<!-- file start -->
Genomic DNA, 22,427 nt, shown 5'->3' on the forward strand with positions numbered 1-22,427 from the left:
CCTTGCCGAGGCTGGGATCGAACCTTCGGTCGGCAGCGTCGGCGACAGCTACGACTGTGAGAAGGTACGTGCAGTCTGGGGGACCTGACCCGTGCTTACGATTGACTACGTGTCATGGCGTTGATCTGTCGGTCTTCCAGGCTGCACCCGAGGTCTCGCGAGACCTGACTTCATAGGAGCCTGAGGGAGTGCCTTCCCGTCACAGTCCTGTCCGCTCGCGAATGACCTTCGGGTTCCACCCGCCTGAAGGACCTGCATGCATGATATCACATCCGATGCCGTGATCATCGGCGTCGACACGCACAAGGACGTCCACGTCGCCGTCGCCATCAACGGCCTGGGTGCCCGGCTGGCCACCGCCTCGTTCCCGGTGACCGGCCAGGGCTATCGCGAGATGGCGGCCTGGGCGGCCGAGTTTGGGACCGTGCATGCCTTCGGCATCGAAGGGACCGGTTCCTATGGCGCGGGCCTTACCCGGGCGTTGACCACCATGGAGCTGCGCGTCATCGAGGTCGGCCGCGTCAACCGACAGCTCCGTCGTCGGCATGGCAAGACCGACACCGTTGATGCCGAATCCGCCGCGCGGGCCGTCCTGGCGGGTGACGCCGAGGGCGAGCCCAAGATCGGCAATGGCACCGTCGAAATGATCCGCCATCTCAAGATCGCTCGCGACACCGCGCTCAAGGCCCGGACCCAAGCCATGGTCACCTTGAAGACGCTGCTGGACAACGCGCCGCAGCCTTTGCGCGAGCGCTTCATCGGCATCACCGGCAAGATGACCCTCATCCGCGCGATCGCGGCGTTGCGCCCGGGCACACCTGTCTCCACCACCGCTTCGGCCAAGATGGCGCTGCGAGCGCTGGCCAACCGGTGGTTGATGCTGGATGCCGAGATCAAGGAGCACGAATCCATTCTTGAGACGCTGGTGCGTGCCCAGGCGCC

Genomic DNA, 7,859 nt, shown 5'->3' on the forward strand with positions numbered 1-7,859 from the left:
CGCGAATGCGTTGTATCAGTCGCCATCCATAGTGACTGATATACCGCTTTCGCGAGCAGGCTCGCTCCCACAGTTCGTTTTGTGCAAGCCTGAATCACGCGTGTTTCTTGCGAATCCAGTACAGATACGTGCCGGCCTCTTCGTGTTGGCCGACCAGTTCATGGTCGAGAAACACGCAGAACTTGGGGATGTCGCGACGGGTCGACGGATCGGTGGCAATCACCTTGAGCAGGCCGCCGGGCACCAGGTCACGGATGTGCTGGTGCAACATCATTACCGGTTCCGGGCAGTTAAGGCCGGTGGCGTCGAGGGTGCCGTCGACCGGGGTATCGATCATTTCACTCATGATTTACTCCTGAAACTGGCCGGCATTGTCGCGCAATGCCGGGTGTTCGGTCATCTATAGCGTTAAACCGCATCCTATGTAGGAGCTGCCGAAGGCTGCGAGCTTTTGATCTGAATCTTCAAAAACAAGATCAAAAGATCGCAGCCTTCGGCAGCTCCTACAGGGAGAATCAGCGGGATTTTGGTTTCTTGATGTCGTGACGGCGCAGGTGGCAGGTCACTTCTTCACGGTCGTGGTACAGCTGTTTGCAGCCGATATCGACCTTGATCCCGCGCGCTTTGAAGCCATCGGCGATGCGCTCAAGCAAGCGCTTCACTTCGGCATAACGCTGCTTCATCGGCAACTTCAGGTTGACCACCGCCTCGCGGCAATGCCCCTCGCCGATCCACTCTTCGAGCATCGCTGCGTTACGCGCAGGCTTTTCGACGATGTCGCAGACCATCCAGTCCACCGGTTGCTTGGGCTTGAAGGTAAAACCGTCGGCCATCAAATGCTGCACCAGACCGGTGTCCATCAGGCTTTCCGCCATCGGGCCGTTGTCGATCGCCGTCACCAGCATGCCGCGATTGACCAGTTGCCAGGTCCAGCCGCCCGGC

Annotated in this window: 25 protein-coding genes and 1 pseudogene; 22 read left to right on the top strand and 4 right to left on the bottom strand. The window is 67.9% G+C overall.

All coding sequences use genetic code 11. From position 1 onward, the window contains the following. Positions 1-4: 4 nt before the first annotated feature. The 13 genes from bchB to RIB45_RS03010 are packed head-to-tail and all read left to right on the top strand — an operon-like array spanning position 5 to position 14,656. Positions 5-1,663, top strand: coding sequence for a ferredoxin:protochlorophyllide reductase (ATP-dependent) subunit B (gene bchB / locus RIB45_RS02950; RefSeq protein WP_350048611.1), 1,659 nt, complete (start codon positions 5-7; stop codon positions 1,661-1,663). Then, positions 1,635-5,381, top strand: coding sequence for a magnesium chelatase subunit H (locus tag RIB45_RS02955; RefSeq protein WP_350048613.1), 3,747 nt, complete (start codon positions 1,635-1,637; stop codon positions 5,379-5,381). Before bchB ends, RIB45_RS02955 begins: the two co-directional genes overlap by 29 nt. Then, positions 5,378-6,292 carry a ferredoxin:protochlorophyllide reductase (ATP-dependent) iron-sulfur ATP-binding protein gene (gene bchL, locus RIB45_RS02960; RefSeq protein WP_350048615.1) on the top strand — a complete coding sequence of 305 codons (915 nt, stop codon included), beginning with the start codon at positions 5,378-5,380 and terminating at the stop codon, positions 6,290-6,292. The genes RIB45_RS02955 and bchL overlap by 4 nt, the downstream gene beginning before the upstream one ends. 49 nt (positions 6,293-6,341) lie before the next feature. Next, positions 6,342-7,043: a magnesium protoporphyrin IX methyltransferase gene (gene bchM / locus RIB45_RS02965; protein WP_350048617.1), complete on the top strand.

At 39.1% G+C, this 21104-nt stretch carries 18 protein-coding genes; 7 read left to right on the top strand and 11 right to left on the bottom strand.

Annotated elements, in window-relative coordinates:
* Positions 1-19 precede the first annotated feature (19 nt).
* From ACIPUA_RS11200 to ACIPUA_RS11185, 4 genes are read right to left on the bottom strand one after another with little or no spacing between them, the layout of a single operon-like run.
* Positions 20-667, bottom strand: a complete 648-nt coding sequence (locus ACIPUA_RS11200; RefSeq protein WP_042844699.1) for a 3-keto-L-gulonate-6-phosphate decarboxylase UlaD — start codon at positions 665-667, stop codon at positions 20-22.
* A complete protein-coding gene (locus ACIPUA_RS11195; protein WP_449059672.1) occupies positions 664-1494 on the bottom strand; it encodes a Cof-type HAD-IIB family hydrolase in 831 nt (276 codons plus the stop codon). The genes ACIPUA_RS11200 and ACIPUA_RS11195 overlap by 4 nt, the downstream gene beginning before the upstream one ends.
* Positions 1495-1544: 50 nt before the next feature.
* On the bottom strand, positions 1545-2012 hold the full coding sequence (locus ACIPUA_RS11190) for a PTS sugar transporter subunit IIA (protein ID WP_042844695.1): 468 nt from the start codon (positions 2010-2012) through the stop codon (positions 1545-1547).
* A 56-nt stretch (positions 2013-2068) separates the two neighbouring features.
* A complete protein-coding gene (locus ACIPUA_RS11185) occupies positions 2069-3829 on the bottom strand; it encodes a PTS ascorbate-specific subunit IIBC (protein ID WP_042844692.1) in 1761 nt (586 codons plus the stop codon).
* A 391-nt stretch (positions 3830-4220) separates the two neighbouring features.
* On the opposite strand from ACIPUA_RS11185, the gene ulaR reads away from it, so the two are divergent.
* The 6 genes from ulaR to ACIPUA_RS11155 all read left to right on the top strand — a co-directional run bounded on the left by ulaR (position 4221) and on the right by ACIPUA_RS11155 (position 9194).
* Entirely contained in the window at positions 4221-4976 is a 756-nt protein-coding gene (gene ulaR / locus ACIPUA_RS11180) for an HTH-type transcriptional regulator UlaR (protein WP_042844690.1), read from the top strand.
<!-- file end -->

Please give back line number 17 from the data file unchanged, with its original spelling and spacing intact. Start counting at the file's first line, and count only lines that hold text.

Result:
* A 391-nt stretch (positions 3830-4220) separates the two neighbouring features.